Title: Calligraphic manuscript Italian and Latin ...
Book Condition: Good+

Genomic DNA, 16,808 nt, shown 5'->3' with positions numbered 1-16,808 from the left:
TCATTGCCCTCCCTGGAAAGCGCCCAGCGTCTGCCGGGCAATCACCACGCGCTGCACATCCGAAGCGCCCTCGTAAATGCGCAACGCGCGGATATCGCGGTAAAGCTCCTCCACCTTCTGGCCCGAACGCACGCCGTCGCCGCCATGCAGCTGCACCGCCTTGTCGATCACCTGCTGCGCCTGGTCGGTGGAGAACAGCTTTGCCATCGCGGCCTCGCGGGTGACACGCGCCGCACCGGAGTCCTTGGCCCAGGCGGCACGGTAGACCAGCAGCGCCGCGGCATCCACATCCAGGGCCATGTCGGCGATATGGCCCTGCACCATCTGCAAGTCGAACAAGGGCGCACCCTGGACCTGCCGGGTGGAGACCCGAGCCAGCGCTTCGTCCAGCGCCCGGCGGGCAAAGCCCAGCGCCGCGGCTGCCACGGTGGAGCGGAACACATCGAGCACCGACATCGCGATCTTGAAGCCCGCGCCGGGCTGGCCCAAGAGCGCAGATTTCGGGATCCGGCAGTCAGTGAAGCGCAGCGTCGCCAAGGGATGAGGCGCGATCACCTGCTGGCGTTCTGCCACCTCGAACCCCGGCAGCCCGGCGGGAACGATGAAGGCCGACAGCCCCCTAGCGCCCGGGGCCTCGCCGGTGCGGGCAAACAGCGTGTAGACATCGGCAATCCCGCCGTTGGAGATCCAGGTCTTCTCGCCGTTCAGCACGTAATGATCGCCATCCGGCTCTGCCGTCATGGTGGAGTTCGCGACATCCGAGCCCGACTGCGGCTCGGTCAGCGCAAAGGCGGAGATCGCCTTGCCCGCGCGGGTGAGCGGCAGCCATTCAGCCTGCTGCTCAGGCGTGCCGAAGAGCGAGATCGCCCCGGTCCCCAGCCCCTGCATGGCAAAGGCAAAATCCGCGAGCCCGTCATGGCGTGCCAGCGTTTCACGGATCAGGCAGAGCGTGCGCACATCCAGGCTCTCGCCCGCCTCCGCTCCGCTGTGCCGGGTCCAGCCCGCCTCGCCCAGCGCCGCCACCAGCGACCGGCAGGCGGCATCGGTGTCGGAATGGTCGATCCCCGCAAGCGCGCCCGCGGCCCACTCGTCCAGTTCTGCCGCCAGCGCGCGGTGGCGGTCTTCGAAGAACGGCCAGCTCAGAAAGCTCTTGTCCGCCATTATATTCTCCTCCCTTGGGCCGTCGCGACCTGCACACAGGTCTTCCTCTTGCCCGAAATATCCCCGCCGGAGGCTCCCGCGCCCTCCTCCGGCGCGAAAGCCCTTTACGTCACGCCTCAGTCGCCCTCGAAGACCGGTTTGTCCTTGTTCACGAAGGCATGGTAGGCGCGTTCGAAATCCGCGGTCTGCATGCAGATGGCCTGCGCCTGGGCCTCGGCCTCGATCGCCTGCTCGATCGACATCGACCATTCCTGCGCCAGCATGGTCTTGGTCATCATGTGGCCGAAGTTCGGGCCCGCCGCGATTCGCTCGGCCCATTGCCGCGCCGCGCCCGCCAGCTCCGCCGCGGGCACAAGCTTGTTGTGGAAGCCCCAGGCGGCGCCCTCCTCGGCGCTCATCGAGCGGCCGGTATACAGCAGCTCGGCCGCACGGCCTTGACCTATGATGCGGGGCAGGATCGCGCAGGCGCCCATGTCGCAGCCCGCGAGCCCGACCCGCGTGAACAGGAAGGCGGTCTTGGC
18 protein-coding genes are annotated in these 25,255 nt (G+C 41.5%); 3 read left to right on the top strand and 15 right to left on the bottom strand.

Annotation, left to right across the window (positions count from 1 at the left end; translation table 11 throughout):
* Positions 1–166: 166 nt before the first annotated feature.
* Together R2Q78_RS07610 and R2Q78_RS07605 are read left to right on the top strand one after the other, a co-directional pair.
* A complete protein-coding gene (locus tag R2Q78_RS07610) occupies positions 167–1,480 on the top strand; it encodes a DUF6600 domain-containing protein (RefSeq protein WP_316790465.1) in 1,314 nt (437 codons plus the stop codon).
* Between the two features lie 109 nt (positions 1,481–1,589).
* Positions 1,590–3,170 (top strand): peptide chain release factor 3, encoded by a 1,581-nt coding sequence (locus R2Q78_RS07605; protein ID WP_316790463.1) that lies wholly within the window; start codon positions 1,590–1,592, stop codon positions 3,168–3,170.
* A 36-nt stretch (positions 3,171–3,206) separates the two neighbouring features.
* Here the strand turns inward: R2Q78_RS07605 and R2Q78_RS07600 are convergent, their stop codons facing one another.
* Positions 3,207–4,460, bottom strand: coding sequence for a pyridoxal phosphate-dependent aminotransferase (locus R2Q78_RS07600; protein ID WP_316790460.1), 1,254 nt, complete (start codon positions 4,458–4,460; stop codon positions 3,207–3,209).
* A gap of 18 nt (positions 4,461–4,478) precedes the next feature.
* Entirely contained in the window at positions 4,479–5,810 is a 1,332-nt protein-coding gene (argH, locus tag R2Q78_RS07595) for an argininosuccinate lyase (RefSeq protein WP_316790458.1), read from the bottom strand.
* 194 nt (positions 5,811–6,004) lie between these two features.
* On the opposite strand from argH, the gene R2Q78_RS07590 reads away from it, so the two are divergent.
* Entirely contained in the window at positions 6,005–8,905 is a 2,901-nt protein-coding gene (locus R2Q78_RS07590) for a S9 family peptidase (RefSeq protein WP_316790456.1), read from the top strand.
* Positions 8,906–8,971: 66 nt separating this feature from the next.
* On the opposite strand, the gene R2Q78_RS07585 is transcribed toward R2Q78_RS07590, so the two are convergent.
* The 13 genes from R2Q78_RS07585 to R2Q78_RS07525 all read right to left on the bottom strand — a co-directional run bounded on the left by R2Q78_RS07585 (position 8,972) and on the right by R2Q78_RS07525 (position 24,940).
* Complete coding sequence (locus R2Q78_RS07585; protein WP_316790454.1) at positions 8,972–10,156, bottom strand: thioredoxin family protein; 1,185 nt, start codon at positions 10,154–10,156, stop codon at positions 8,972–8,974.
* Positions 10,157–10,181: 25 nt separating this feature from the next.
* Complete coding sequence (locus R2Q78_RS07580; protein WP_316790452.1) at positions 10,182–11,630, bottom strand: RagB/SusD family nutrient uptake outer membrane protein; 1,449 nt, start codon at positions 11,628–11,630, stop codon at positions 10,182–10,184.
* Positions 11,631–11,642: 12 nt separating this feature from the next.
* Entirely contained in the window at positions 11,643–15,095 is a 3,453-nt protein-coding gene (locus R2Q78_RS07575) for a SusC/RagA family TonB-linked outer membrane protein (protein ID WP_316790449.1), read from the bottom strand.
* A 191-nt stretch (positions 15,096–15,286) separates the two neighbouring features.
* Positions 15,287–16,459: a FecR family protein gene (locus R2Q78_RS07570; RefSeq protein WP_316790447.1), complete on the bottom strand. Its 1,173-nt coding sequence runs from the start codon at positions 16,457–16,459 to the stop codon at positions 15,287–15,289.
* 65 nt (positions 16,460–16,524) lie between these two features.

[Italy, possibly Piedmont, 17th century]. [181 leaves] (96 x 140mm). A pocket-sized copybook written in a uniform italic script in brown ink, recto only, on laid paper. Each page with double ruled border framing Latin verse lines from De rebus gestis Alexandri Magni (The Life and Exploits of Alexander the Great) by Quintus Curtius Rufus, with Italian translation, and proverbial sayings in Italian on miscellaneous subjects, signed intermittently "Il Zangrandi" or "Gioseppe Zangrandi." Oblong contemporary sheep over pasteboard; (some slight worming mostly at beginning and end, some minor chips on spine and back cover, otherwise good). Ownership signature of Moses Baruch Carvaglio on the last leaf in Italian, "Io Moise filgiolo (sic) di Jacob di Josef Baruch Carvaglio" under an anecdotal note in his hand about an incident of extreme cold which froze over the lagoon and parts of the Venetian canal in 1708. An interesting 17th-century calligraphic copybook of excerpts from the great Roman history of Alexander the Great and with popular sayings written in Italian and Latin, once owned by important Venetian Jewish coral merchant Moses Baruch Carvaglio. The regal Alexandrian history "De rebus gestis Alexandri Magni" by Roman historian Quintus Curtius Rufus was much appreciated in Italy during the early modern period. Adaptations for Alexander romances and an incunable tradition was in place from at least the 1470s. The name "Il Zangrandi," seemingly the writer of this collected verse, could be Virgilio Giangrandi (1589-1630), a Piemontese typographer active in Savigliano at the turn of the seventeenth century. References to this printer under the name "Il Zangrandi" and working with works in Latin verse do exist, if only fragmentary. We do know that along with his brother, Giovanni, Virgilio Giangrandi moved from Milan to Asti in 1588 and their printing company remained in operation until at least 1691. The Zangrandi press was also known to produce religious and biographical works. It is possible Virgilio, or an apprentice, was in part responsible for creating this eclectic copybook, which celebrates portions of the Roman Alexandrian epic and intersperses sayings from his native Italian. An interesting layer to the history of this manuscript is the eighteenth century ownership inscription of Moses Baruch Carvaglio, a successful merchant and Jewish man based in Venice. In the 1730s, along with his father and brother, Moses operated a well-known trade business in coral beads. The Carvaglio family would have been tied to profitable Venetian mercantilism for most of the eighteenth century. The scribal beginnings of this copybook remain mysterious, nevertheless two plausible figures from early modern Italy contributed to its creation and care. Bookseller Inventory # SAV153
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